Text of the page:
Comparing Surrealism and Expressionism

While Surrealism and Expressionism share a commitment to pushing artistic boundaries and exploring the unconventional, they diverge in their primary focus and approach. Surrealism, rooted in the juxtaposition of dreamlike elements with reality, challenges the boundaries of the conscious and subconscious mind. Expressionism, on the other hand, emphasizes the raw expression of inner emotions and experiences, often resorting to exaggeration and distortion to convey intense feelings.

Surrealism invites viewers to explore the mysterious and unexpected, often blurring the lines between reality and imagination. It seeks to challenge our perception of reality by presenting familiar objects in bizarre and unsettling contexts. Surrealists use meticulous detail and meticulous rendering to create a sense of hyper-realism, only to subvert it with dreamlike elements and juxtapositions.

Expressionism, in contrast, lays bare the emotional core of the artist and invites viewers to confront their own feelings. It disregards the constraints of conventional representation, opting instead to use bold colors, dramatic brushwork, and distortion to intensify emotional impact. Expressionists are unapologetic in their exploration of human vulnerability, often delving into themes of despair, anguish, and introspection.

Both movements challenge viewers to engage with art on a profound level, eliciting emotional responses and sparking contemplation. Surrealism entices viewers with enigmatic narratives and unexpected associations, while Expressionism confronts them with raw, unfiltered emotion. Ultimately, the choice between Surrealism and Expressionism as a preferred artistic mode hinges on individual preferences and the desire for either dreamlike escapism or emotional catharsis.


In the world of art, Surrealism and Expressionism stand as two distinct movements that have left an indelible mark on the creative landscape. Surrealism, born in the 1920s in France, challenges the boundaries of reality by juxtaposing dreamlike elements with the familiar. Artists like Salvador Dali and Rene Magritte have masterfully blurred the lines between reality and imagination, inviting viewers into a realm of mystery and surprise.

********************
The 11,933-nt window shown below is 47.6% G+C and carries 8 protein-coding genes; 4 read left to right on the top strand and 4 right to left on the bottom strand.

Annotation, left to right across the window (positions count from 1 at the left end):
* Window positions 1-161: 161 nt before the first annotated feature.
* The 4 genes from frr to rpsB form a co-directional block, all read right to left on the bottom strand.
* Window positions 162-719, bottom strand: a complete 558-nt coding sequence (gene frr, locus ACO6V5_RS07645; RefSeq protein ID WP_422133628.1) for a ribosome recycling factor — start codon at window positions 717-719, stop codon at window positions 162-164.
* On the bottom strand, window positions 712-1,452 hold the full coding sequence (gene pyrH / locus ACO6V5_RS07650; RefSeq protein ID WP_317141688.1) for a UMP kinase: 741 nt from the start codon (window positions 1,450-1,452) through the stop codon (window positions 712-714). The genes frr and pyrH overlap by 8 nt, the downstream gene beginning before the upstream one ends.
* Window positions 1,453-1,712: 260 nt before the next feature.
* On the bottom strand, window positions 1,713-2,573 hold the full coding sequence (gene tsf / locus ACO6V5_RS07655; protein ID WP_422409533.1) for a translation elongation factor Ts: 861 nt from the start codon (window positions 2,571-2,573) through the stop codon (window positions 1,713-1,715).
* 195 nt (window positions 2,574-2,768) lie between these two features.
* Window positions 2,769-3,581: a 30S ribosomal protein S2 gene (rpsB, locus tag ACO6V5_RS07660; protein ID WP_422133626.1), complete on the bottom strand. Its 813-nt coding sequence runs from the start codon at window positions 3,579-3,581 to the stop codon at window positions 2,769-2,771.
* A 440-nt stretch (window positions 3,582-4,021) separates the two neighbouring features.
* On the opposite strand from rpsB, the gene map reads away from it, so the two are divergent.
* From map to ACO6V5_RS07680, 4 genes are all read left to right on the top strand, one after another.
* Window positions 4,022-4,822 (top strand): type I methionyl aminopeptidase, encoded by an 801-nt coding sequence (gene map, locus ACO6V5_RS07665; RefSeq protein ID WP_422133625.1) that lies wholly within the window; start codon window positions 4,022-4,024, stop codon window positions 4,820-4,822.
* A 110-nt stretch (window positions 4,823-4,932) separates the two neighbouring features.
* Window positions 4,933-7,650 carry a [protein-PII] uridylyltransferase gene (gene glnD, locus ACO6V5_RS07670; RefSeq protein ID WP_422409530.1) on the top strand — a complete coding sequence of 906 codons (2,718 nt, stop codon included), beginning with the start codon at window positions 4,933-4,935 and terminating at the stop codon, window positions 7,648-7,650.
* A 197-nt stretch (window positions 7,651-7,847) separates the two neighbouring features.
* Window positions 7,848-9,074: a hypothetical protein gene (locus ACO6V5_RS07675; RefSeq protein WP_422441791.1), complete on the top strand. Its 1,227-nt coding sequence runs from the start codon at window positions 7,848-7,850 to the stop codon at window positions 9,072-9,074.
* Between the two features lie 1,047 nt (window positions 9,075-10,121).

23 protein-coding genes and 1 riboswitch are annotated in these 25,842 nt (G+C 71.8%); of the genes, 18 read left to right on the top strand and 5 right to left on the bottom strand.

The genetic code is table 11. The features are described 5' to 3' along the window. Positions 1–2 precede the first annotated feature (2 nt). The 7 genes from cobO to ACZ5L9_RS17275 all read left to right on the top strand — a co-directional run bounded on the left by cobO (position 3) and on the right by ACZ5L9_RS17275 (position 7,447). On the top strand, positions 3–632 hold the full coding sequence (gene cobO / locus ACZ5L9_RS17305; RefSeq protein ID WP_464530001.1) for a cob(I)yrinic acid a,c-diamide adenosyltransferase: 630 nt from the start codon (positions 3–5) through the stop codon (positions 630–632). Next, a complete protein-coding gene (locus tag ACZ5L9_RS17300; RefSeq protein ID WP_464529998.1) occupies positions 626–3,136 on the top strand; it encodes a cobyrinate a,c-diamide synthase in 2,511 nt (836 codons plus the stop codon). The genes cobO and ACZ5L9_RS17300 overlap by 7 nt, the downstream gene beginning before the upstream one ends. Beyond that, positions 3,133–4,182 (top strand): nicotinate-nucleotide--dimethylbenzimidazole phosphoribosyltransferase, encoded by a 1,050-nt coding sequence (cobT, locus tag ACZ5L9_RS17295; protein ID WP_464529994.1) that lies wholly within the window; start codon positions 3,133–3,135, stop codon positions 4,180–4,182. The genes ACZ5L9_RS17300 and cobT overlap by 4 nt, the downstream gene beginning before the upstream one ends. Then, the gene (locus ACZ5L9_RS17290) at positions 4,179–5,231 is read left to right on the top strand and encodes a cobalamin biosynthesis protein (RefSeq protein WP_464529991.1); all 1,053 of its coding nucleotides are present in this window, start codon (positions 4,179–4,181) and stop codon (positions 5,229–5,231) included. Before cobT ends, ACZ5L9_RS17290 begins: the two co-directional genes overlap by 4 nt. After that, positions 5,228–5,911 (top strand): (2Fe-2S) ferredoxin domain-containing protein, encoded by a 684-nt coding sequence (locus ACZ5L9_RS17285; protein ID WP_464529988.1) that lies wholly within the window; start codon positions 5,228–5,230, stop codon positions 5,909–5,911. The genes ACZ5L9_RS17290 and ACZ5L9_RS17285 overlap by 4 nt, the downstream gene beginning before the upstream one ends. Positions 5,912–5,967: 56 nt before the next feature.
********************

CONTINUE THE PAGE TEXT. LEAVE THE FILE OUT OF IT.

Expressionism, rooted in early 20th-century Germany, delves into the depths of human emotion. Figures like Edvard Munch and Egon Schiele have used exaggeration and distortion to lay bare the raw, unfiltered essence of inner experiences. Through bold colors and dramatic brushwork, Expressionism invites viewers to confront their own emotions and engage in a visceral exploration of the human psyche.

While Surrealism and Expressionism differ in their primary focus and approach, both movements share a commitment to pushing artistic boundaries and challenging conventional norms. They compel viewers to engage with art on a profound level, whether by unraveling the mysteries of Surrealism or confronting the intensity of Expressionism.

Ultimately, the choice between Surrealism and Expressionism as a preferred artistic mode hinges on individual preferences and the desire for either dreamlike escapism or emotional catharsis. These movements remind us that art is a boundless realm where imagination and emotion reign supreme, transcending the constraints of reality.

Updated: Nov 13, 2023
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Comparative Analysis of Surrealism and Expressionism in Art. (2016, Nov 11). Retrieved from

Comparative Analysis of Surrealism and Expressionism in Art essay